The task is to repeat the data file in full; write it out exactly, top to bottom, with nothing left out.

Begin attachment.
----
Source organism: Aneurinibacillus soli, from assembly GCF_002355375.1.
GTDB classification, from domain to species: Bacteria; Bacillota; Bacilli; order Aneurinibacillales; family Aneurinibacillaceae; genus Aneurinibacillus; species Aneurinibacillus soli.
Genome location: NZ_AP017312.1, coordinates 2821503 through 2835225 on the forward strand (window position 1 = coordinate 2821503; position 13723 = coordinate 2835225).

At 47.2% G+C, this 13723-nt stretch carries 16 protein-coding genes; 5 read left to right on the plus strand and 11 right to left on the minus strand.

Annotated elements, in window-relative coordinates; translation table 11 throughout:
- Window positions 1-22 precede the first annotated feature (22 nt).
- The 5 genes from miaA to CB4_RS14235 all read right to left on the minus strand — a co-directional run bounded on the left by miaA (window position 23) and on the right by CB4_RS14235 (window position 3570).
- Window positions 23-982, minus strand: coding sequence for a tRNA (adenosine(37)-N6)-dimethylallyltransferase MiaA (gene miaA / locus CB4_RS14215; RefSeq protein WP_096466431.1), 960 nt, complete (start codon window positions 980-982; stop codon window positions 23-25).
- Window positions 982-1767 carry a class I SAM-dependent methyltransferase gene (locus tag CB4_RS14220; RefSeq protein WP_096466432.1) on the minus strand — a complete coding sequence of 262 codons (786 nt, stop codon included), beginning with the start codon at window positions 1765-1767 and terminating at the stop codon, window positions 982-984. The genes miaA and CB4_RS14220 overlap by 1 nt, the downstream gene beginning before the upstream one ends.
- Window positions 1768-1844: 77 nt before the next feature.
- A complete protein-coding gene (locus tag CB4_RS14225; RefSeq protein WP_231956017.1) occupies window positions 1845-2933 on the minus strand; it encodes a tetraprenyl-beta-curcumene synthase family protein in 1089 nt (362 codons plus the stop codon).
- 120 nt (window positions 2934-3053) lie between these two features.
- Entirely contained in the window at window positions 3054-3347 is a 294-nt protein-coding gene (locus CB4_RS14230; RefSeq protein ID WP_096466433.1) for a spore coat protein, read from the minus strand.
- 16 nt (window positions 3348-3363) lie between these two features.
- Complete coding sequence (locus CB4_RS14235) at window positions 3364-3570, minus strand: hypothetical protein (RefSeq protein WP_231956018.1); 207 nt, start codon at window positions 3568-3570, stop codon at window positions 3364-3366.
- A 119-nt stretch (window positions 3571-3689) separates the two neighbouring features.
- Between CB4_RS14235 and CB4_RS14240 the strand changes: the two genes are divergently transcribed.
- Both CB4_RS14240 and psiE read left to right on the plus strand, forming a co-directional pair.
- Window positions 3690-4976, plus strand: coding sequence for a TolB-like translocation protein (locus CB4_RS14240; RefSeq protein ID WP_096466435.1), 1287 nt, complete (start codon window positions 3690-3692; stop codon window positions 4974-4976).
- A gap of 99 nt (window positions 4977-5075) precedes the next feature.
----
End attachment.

Source organism: Aneurinibacillus soli, from assembly GCF_002355375.1.
GTDB classification, from domain to species: Bacteria; Bacillota; Bacilli; order Aneurinibacillales; family Aneurinibacillaceae; genus Aneurinibacillus; species Aneurinibacillus soli.
Genome location: NZ_AP017312.1, coordinates 2821503 through 2835225 on the forward strand (window position 1 = coordinate 2821503; position 13723 = coordinate 2835225).

At 47.2% G+C, this 13723-nt stretch carries 16 protein-coding genes; 5 read left to right on the plus strand and 11 right to left on the minus strand.

Annotated elements, in window-relative coordinates; translation table 11 throughout:
- Window positions 1-22 precede the first annotated feature (22 nt).
- The 5 genes from miaA to CB4_RS14235 all read right to left on the minus strand — a co-directional run bounded on the left by miaA (window position 23) and on the right by CB4_RS14235 (window position 3570).
- Window positions 23-982, minus strand: coding sequence for a tRNA (adenosine(37)-N6)-dimethylallyltransferase MiaA (gene miaA / locus CB4_RS14215; RefSeq protein WP_096466431.1), 960 nt, complete (start codon window positions 980-982; stop codon window positions 23-25).
- Window positions 982-1767 carry a class I SAM-dependent methyltransferase gene (locus tag CB4_RS14220; RefSeq protein WP_096466432.1) on the minus strand — a complete coding sequence of 262 codons (786 nt, stop codon included), beginning with the start codon at window positions 1765-1767 and terminating at the stop codon, window positions 982-984. The genes miaA and CB4_RS14220 overlap by 1 nt, the downstream gene beginning before the upstream one ends.
- Window positions 1768-1844: 77 nt before the next feature.
- A complete protein-coding gene (locus tag CB4_RS14225; RefSeq protein WP_231956017.1) occupies window positions 1845-2933 on the minus strand; it encodes a tetraprenyl-beta-curcumene synthase family protein in 1089 nt (362 codons plus the stop codon).
- 120 nt (window positions 2934-3053) lie between these two features.
- Entirely contained in the window at window positions 3054-3347 is a 294-nt protein-coding gene (locus CB4_RS14230; RefSeq protein ID WP_096466433.1) for a spore coat protein, read from the minus strand.
- 16 nt (window positions 3348-3363) lie between these two features.
- Complete coding sequence (locus CB4_RS14235) at window positions 3364-3570, minus strand: hypothetical protein (RefSeq protein WP_231956018.1); 207 nt, start codon at window positions 3568-3570, stop codon at window positions 3364-3366.
- A 119-nt stretch (window positions 3571-3689) separates the two neighbouring features.
- Between CB4_RS14235 and CB4_RS14240 the strand changes: the two genes are divergently transcribed.
- Both CB4_RS14240 and psiE read left to right on the plus strand, forming a co-directional pair.
- Window positions 3690-4976, plus strand: coding sequence for a TolB-like translocation protein (locus CB4_RS14240; RefSeq protein ID WP_096466435.1), 1287 nt, complete (start codon window positions 3690-3692; stop codon window positions 4974-4976).
- A gap of 99 nt (window positions 4977-5075) precedes the next feature.